Arlington Heights, Illinois

Help Wanted

Bravo to your article "At Risk" ("Smarts," January). I'm a regular reader of multiple small-business and entrepreneurial magazines. Entrepreneur is the first in years to respectfully address addiction in high-achieving professionals.

As an addiction psychiatrist, medical school faculty member, speaker, and consultant on substance abuse issues, I can reliably state that at least 10 percent of your readers will see themselves in the article. With your large circulation, that is many thousands of suffering people! The million-dollar question is whether they will take the necessary steps to get healthy.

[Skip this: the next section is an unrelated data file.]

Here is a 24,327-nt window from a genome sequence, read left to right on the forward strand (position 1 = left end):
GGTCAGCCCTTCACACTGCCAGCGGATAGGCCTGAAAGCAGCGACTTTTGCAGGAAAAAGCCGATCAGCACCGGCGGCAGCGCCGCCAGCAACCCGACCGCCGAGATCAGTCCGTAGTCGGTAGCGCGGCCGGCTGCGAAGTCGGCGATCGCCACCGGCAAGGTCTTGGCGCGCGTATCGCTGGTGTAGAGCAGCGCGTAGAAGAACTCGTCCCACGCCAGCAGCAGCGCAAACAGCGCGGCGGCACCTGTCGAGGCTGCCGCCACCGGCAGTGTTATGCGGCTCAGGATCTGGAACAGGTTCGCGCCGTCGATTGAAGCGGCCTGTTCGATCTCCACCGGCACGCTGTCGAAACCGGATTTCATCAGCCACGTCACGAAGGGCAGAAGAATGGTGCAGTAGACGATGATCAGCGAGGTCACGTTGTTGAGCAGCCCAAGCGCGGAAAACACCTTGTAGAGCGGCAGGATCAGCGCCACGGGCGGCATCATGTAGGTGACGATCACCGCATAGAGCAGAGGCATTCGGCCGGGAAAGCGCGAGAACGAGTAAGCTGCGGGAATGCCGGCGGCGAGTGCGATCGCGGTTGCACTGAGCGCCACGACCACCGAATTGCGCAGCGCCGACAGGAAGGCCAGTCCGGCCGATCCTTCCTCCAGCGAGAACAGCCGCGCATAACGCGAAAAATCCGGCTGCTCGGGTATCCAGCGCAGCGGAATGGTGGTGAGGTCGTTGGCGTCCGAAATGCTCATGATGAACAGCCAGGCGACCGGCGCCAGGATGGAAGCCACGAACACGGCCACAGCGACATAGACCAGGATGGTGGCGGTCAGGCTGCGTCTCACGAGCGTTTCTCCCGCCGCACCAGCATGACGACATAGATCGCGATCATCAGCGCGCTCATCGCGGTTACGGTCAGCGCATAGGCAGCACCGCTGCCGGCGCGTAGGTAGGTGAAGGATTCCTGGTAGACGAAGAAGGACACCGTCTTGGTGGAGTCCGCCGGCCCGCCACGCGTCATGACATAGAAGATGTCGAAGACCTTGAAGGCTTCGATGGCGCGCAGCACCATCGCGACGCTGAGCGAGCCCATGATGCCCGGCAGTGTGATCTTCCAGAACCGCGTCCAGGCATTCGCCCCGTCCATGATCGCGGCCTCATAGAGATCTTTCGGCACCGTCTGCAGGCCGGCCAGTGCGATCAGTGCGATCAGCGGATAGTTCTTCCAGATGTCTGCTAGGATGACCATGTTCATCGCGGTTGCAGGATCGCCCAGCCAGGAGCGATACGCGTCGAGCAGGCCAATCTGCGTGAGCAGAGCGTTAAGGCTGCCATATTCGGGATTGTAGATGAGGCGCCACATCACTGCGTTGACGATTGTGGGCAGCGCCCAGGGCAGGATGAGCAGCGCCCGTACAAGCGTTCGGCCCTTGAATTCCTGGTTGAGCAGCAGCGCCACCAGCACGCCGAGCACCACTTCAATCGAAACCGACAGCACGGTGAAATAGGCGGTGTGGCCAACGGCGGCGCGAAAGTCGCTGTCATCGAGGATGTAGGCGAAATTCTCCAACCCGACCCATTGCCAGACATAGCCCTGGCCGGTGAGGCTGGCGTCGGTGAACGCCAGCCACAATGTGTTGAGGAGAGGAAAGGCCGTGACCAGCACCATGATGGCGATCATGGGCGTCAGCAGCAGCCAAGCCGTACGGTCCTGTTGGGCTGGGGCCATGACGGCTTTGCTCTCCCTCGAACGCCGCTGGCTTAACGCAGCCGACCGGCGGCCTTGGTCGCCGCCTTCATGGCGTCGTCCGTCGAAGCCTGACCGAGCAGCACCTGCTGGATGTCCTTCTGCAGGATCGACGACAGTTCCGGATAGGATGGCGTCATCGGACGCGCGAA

How possible is recovery for intelligent, driven, self-starting individuals? Each case is unique, but the entrepreneurs I see daily in my practice do extremely well. They quickly see their lives getting out of control from their drug and alcohol use. Since they desperately want back their zeal for life and work, they are motivated for treatment.

Some who read the article will pick up the phone to call for help. Their lives will be restored thanks to your article. My prayers and wishes to those whose addiction won't let them pick up the phone.

Stephen Gilman
Addiction Psychiatrist
New York City

Trend Blending

In "Hot Stuff" (December), Entrepreneur magazine identified multiculturalism and luxury as two of the hot trends, and I totally agree.

However, if you combine multiculturalism and luxury you get cosmopolitanism, an upscale version of multiculturalism. Since cosmopolitanism runs parallel to globalization, it is a trend that will be here for a while.